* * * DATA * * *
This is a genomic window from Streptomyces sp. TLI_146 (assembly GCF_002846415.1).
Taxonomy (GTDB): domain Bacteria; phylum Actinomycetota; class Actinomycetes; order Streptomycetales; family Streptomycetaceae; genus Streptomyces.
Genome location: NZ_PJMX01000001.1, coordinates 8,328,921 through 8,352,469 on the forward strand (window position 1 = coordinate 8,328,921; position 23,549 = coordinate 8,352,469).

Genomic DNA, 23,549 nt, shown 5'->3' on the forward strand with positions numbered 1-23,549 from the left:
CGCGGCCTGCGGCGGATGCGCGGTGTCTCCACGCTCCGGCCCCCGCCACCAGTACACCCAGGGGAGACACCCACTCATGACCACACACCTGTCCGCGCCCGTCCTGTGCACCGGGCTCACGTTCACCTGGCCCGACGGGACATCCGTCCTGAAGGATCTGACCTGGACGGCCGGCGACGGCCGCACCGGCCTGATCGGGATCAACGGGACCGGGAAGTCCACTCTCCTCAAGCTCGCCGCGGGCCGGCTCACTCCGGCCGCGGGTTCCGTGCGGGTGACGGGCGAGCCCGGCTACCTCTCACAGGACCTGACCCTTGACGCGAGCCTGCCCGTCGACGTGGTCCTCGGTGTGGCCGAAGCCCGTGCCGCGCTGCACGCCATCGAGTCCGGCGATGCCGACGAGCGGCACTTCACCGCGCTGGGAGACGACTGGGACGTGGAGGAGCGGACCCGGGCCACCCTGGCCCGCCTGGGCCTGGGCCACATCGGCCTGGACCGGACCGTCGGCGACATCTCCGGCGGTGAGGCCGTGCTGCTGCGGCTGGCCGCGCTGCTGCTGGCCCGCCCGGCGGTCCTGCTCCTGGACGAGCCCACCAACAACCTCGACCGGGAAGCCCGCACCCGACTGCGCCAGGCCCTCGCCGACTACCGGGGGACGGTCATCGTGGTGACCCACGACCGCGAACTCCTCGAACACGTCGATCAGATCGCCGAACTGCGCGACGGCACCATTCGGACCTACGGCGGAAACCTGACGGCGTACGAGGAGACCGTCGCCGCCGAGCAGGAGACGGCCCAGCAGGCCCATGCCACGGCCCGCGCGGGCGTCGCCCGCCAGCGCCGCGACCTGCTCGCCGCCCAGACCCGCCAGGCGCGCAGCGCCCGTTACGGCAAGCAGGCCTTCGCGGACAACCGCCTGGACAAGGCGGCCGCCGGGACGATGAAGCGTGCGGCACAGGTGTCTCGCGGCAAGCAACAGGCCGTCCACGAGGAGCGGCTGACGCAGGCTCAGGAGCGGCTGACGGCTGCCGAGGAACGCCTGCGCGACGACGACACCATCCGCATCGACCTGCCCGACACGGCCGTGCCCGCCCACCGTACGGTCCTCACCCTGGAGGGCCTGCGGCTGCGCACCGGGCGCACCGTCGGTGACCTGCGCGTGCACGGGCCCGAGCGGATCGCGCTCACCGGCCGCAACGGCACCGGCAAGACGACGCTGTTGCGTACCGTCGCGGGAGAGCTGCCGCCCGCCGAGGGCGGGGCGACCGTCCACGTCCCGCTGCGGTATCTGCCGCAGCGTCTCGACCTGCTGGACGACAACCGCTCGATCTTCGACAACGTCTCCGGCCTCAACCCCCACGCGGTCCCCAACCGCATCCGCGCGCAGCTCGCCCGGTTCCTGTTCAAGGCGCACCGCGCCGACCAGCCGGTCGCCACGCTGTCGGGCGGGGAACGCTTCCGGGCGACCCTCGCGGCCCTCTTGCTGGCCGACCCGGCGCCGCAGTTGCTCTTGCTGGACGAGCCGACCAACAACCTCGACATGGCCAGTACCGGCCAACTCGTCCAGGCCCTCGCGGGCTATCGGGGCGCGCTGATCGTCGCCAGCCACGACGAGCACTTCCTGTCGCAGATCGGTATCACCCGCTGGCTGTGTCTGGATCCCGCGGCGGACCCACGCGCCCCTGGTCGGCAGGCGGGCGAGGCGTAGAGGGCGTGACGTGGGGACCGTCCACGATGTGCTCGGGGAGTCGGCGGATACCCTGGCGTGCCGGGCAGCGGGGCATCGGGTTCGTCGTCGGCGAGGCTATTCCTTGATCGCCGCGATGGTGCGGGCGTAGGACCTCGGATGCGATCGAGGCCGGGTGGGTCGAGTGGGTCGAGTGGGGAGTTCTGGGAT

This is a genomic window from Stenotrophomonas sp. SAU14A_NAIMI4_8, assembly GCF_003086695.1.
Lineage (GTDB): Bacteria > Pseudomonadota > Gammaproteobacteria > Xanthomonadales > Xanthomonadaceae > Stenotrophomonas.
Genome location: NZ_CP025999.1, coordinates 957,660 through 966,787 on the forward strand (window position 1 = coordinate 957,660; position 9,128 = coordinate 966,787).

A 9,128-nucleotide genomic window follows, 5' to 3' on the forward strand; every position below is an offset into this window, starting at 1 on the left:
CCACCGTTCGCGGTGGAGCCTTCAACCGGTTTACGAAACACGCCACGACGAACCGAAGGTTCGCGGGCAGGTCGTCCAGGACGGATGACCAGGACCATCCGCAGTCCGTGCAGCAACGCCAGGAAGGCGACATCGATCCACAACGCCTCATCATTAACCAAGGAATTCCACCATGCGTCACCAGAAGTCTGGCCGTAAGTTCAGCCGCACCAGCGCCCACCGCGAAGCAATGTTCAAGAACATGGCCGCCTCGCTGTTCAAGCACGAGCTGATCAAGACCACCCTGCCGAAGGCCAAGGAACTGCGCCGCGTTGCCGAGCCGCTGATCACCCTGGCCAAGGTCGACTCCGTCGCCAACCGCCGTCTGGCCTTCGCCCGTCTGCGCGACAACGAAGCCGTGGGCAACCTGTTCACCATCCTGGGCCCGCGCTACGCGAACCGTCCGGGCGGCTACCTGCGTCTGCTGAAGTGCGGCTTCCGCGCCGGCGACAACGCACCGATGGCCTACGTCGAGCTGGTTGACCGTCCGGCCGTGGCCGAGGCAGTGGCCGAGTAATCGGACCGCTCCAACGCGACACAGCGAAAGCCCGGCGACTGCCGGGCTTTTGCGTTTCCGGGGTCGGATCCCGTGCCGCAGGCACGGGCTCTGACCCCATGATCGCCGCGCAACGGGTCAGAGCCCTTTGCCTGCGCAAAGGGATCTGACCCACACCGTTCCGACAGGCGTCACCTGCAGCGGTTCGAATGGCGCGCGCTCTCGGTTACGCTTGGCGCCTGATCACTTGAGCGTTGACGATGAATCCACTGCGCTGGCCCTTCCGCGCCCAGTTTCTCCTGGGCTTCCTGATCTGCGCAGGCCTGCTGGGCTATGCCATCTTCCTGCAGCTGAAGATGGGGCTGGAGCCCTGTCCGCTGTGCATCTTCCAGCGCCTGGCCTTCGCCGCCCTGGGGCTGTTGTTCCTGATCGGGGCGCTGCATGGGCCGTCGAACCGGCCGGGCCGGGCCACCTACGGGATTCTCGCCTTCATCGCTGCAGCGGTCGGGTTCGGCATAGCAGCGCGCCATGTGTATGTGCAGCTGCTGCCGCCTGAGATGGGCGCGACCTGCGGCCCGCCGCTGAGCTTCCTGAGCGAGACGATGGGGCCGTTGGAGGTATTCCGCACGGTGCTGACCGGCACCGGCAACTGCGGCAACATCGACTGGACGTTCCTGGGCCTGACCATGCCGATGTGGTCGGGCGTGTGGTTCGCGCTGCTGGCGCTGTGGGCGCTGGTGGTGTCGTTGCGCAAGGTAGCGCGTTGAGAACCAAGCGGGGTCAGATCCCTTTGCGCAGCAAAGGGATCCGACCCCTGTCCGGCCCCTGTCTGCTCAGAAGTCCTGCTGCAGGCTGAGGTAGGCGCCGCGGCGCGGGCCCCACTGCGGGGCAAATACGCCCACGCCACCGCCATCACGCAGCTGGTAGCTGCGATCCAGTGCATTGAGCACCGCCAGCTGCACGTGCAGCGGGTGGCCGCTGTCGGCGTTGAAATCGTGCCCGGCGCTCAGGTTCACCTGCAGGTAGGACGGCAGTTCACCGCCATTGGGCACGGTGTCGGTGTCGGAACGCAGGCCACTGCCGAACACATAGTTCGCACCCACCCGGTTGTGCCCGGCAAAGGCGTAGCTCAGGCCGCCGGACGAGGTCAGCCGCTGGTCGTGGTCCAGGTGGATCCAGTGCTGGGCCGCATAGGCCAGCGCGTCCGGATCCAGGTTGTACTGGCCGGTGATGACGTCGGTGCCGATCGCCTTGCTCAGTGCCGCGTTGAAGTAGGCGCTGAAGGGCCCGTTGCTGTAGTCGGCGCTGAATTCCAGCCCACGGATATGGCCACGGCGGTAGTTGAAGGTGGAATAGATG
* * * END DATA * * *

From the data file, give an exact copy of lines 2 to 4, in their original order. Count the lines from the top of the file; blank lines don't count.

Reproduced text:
Taxonomy (GTDB): domain Bacteria; phylum Actinomycetota; class Actinomycetes; order Streptomycetales; family Streptomycetaceae; genus Streptomyces.
Genome location: NZ_PJMX01000001.1, coordinates 8,328,921 through 8,352,469 on the forward strand (window position 1 = coordinate 8,328,921; position 23,549 = coordinate 8,352,469).

Genomic DNA, 23,549 nt, shown 5'->3' on the forward strand with positions numbered 1-23,549 from the left: